Medical Malpractice refers to an injury to a person caused by the negligence of a doctor, hospital, nurse or other health care practitioner.
In order to succeed in a medical malpractice case, the injured person must prove that the health care practitioner fell below the prevailing professional standard of care for that practitioner.
Over the years the Florida Legislature has passed laws that make it extremely difficult to pursue a medical malpractice action, and has established numerous requirements that must be strictly satisfied.
Initially, the injured person must retain an expert in the same or related specialty as the practitioner that committed the malpractice, for the purpose of reviewing all aspects of the case and arriving at an opinion.
If the retained experts opinion is that the actions of the practitioner fell below the prevailing professional standard of care, then the expert must put that opinion in writing.
At that point, the injured person must send out a Notice of Intent to pursue a medical malpractice action to the practitioner, and must include the written opinion of the retained expert that the practitioner fell below the prevailing professional standard of care.
Upon receipt of the Notice of Intent and the written opinion, the practitioner then has 90 days within which to conduct it’s own investigation into the allegations. During this 90-day period, both the injured person and the practitioner are allowed to engage in “discovery,” consisting of sending out questions to be answered, requests for documents that must be provided and to take unsworn
The results of this discovery are used solely for this 90-day investigative period and cannot be used for any other purpose.
If either the injured person or the practitioner do not cooperate during this investigative period and substantially comply with the discovery requests, there can be adverse consequences, including the dismissal of the malpractice action. Upon the conclusion of the 90-day period, the practitioner will either accept responsibility or deny responsibility.
If the practitioner accepts responsibility, the practitioner can then request that the injured person go through arbitration.
If the injured person accepts the arbitration request, then they do not have to prove that the practitioner committed medical malpractice but, in exchange, the compensation that they are able to obtain for their damages is capped by statutory limitations.
If the injured person does not agree to accept arbitration, they can file a lawsuit against the practitioner, but are subject to certain sanctions if they lose the case at trial.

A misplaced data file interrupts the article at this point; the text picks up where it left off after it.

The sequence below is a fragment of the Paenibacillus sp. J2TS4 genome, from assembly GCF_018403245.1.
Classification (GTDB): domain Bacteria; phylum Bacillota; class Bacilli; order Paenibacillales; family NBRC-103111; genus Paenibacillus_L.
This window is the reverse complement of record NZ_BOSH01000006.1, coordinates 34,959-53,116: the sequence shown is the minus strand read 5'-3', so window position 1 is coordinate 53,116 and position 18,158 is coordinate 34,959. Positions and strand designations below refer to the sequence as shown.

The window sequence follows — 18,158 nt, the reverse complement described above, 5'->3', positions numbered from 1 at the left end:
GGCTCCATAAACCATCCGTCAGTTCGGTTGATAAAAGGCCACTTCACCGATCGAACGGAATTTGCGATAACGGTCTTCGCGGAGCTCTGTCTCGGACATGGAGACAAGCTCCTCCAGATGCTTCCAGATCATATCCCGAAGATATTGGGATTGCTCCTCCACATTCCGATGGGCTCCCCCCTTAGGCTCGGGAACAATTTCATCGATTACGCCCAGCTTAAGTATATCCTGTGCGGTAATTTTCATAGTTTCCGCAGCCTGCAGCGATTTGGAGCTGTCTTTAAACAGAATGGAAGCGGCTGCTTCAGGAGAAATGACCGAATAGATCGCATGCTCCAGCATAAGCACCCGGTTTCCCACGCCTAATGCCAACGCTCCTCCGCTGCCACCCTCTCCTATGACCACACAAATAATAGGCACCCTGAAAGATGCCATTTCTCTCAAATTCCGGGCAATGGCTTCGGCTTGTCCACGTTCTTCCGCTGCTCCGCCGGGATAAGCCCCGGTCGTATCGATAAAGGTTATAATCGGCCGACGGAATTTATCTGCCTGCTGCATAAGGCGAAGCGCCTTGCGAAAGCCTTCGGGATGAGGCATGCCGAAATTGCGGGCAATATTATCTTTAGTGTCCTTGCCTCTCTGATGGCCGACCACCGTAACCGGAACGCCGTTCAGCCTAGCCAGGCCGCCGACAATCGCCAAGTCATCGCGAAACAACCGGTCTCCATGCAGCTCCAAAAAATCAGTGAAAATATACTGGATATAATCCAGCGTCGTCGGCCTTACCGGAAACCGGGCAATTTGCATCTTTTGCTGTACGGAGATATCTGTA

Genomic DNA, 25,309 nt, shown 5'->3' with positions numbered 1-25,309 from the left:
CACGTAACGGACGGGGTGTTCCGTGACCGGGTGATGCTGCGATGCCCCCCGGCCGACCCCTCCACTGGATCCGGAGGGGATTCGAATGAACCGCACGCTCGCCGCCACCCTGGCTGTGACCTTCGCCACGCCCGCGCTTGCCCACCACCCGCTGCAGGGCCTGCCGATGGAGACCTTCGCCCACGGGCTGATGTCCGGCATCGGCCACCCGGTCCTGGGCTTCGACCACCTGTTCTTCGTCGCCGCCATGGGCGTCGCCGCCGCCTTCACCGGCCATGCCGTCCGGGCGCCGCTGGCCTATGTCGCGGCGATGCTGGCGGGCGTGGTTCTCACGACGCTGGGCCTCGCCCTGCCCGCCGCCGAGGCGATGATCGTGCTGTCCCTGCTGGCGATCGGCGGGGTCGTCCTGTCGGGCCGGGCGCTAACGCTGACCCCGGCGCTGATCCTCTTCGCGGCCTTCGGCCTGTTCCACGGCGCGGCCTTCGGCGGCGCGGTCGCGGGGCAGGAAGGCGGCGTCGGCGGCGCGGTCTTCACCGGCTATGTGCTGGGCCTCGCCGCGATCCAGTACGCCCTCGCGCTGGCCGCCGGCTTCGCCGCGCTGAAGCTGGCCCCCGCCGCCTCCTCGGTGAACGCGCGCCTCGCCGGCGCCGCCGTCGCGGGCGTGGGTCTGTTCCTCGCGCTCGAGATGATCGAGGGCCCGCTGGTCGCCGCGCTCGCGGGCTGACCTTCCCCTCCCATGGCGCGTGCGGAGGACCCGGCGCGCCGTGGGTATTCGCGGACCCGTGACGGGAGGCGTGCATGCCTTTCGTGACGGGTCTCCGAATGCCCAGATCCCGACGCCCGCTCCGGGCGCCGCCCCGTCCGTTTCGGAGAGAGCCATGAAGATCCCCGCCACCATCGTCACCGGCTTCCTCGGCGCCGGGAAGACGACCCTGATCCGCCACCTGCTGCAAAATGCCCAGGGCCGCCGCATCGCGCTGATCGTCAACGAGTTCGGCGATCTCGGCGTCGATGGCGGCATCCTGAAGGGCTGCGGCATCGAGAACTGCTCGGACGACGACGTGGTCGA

If, upon the conclusion of the 90-day investigative period, the practitioner denies responsibility, then the injured person can file a lawsuit against the practitioner for medical malpractice.
At trial the injured person must present evidence that the actions of the practitioner fell below the prevailing professional standard of care and present evidence concerning the extent of damages suffered by the person as a direct and proximate result of that medical malpractice.
The evidence related to the substandard care of the practitioner must be presented through an expert witness who is familiar with the prevailing professional standard of care.
The evidence related to the damages suffered by the person is normally presented through treating physicians, friends and relatives of the injured person, various economic experts and by the injured person.
If the injured person proves that medical malpractice occurred, that person is able to obtain compensation for both economic damages and non economic damages.
There is no cap or limit on the amount of economic damages that can be obtained and these would include past medical bills, medical bills reasonably and necessarily expected to be incurred in the future, past lost income and the loss of the ability to earn money in the future.
On the other hand, there is a cap or limit on the amount of non economic damages that can be obtained in a medical malpractice case.
Non economic damages are damages related to pain, suffering, loss of enjoyment of life and other intangible damages related to the injury suffered and the effect those injuries have on a person’s life.
Regardless of the severity or extent of the injuries suffered by the person, a cap or limit is placed on the non economic damages that can be recovered, in some cases as low as $250,000, depending on the type of practitioner that committed medical malpractice.
If the injured person does not prove that medical malpractice occurred, then they lose their case, are not entitled to compensation and may be subject to certain economic sanctions.
Robert G. Corirossi has been representing the victims of medical malpractice since 1982.
For a free consultation with a Medical Malpractice Lawyer, you can contact Mr. Corirossi at (305)442-8850 X 221.